Sat, Mar 05, 2011 - Page 6 News List

Ex-FBI agent alive years after vanishing

MYSTERY:Four years after retired FBI agent Robert Levinson vanished in Iran, US officials have received proof that he is alive, but they are not saying what it is

AP, WASHINGTON

In an instant, the disappearance of retired FBI agent Robert Levinson in Iran went from a cold case to something very hot.

After nearly four years without word about what happened to Levinson, his family received proof late last year that the father of seven was alive. It was a dramatic development that sharply intensified diplomatic efforts to bring him home.

Until then, there had never been any evidence about whether Levinson was alive or dead since he disappeared in March 2007 from the Iranian island of Kish. It remains unclear who is holding Levinson or where he is, but the proof that he is alive was a hopeful sign that whoever has him was willing to negotiate for his release.

“It has been almost four years since I have seen my beloved husband, Robert Levinson,” his wife, Christine, said in a statement on the family’s Web site. “Our family is tremendously encouraged by the news Bob is alive but remains concerned for his safety and well being.”

The Associated Press (AP) has known about the proof that Levinson is alive since shortly after it arrived, but delayed reporting it because officials said any publicity would jeopardize the ability to get Levinson home. AP is not disclosing the nature of the proof because officials believe that would hurt efforts to free him.

On Thursday, the US State Department issued a three-sentence statement by Secretary of State Hillary Rodham Clinton saying there were indications Levinson was in southwest Asia and asking Iran for help. The AP has learned fuller details after a lengthy investigation into Levinson’s disappearance and the effort to get him back to the US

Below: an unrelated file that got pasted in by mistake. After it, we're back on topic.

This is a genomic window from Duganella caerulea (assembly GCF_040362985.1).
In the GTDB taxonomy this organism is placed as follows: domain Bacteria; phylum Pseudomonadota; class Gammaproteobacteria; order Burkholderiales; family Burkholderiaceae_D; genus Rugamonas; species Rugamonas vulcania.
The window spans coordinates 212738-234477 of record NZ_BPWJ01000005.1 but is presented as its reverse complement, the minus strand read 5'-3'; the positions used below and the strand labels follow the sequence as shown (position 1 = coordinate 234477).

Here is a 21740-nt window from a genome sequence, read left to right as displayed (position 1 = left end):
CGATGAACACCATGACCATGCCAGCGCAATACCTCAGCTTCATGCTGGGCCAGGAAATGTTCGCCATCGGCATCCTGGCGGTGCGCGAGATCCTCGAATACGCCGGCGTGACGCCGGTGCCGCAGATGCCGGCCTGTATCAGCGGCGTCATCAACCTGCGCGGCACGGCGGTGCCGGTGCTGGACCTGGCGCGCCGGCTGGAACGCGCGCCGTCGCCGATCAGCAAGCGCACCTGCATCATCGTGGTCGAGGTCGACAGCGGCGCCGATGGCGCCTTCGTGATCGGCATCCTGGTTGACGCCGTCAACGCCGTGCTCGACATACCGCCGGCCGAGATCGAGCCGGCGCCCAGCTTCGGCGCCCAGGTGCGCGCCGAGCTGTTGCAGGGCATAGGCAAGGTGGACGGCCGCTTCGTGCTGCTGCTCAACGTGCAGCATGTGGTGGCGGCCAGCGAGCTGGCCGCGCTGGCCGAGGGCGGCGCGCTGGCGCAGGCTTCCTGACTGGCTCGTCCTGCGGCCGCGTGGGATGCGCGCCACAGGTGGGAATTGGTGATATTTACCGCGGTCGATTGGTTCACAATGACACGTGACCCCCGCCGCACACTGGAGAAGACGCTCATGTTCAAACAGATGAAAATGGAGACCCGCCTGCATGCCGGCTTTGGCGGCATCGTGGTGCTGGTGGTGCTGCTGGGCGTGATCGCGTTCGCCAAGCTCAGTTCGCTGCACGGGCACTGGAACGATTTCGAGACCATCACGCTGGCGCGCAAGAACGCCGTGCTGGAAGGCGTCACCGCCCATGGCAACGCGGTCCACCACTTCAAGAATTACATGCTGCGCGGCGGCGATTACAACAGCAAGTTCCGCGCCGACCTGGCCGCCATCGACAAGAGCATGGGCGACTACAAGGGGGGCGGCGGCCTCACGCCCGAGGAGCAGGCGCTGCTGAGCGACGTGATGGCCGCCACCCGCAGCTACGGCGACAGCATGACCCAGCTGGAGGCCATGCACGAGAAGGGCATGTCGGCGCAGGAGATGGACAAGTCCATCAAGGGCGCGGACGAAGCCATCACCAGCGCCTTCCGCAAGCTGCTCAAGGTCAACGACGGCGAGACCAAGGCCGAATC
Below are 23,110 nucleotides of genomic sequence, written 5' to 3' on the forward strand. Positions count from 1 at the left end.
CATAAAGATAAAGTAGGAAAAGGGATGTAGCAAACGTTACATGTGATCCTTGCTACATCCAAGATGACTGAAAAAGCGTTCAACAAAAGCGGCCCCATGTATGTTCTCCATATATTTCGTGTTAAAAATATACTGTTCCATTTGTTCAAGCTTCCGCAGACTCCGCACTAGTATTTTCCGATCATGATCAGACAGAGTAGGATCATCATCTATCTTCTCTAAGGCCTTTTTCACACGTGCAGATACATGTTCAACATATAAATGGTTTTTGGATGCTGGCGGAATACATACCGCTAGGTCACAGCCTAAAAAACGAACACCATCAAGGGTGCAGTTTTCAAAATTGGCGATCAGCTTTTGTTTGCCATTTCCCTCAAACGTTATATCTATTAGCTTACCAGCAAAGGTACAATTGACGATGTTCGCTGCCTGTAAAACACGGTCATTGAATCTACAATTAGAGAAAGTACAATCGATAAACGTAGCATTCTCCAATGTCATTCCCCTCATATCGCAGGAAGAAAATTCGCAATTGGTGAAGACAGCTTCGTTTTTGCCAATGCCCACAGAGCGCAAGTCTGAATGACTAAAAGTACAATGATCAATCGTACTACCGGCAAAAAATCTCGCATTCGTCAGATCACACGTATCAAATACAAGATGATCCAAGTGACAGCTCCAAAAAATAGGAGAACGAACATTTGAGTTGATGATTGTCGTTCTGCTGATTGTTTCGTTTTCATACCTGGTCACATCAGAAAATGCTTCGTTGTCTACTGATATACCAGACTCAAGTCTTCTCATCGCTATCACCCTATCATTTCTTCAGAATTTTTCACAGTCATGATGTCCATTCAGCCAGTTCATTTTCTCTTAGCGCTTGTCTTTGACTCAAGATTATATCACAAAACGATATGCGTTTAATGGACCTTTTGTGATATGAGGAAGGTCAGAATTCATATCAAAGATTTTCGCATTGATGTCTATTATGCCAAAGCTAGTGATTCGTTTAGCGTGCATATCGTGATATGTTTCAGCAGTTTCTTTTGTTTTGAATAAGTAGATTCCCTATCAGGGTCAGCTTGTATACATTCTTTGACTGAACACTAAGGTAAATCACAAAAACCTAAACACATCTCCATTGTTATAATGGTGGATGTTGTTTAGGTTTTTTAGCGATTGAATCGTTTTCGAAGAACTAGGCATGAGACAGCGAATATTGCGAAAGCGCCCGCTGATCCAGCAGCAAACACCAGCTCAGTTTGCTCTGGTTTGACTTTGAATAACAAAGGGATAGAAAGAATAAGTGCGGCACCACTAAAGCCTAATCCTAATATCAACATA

Authorities don’t know why the evidence that Levinson was alive surfaced now after years of silence, but it has touched off the most hopeful round of diplomacy since he disappeared.

Iran has repeatedly said it has no information about Levinson, but US diplomats and investigators have long said they believed he was taken by Iranian government agents. The US announcement on Thursday was an abrupt change in tone from what had been stalemated discussions. The US has previously expressed deep frustration over what it said was Iran’s lack of cooperation.

As years passed, many in the US government believed the 62-year-old with diabetes and high blood pressure might have died.

With proof that he is alive, the case becomes one of the longer international hostage situations involving US citizens. Levinson is unusual, however, since nobody has publicly acknowledged holding him.

“It’s encouraging that we may have good news,” Florida Senator Bill Nelson said. “I’m praying that he can be reunited with his family.”

Iranian President Mahmoud Ahmadinejad has been circumspect about what his country knows about Levinson. In the course of a single interview, he said he had no information, offered to help and accused the FBI of withholding information about why Levinson was in Iran.

Levinson retired from the FBI in 1998 and became a private investigator. He was investigating cigarette smuggling in early 2007, and his family has said that effort took him to Iran. Kish is a popular resort area, and a hotbed of smuggling and organized crime.

It is also a free-trade zone, meaning US citizens do not need visas to travel there.

Iran shares borders with Pakistan and Afghanistan, raising the possibility that Levinson was shuttled into one of those countries. Both border crossings are known smuggling routes. The route into Pakistan leads into a lawless tribal region that’s home to insurgents, terrorist groups and criminal organizations.

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